In my on going efforts for fitness, health, and continued youth I woke this morning, dressed in my sweat suite, grabbed my cell phone and ear plug headphones and embarked on a morning run. After I was done I realized what an extraordinary start to my day I experienced.
It was a cold March morning with temperatures in the upper 30s. As I left my Renton home through my garage I zipped up my jacket all the way to my neck. I plugged my headphone buds into my ears, plugged the cord into my phone, and turned on the music. I like up-beat music as I run, and classic rock is my up-beat music of choice. Journey was the first band I enjoyed.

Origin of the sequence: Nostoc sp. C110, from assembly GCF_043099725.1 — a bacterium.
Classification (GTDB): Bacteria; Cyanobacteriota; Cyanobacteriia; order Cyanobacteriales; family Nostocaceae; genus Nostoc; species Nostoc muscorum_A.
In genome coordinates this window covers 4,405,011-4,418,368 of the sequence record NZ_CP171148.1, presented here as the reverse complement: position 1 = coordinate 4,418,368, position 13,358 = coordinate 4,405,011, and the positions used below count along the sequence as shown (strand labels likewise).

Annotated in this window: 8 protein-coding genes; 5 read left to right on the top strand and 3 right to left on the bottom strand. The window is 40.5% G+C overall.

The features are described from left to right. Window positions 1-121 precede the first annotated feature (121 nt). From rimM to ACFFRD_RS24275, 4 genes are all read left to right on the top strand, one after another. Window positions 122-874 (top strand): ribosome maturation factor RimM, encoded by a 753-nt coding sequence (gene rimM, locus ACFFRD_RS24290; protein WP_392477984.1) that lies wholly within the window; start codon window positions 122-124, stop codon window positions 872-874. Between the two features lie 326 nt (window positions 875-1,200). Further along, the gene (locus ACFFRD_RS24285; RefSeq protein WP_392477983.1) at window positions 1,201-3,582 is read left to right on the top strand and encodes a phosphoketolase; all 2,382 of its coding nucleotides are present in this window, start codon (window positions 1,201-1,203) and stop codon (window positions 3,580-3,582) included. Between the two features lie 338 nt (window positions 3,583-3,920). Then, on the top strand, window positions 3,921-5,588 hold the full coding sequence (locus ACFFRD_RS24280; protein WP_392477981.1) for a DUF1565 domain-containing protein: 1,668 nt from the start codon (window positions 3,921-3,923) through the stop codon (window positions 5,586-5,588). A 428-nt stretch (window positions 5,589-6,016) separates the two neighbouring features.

At 51 years of age with arthritis in my hips and a slightly torn right labrum loosening up for anything physical takes a little more time than it used to. The darkness of pre-6am enveloped me as I awkwardly began running out of my driveway. The first few hundred yards of my runs see me looking quite geeky as I shake off the cobwebs of a nights sleep and free-up my muscles and joints. I’m flapping around like a fish out of water, and my legs are rotating as a wheel with no lug nuts.
After the first song had played Led Zeppelin was in my ears and head. Good Times, Bad Times. I wasn’t feeling great. My hips were growling at me and the cold was nipping at my ungloved fingertips.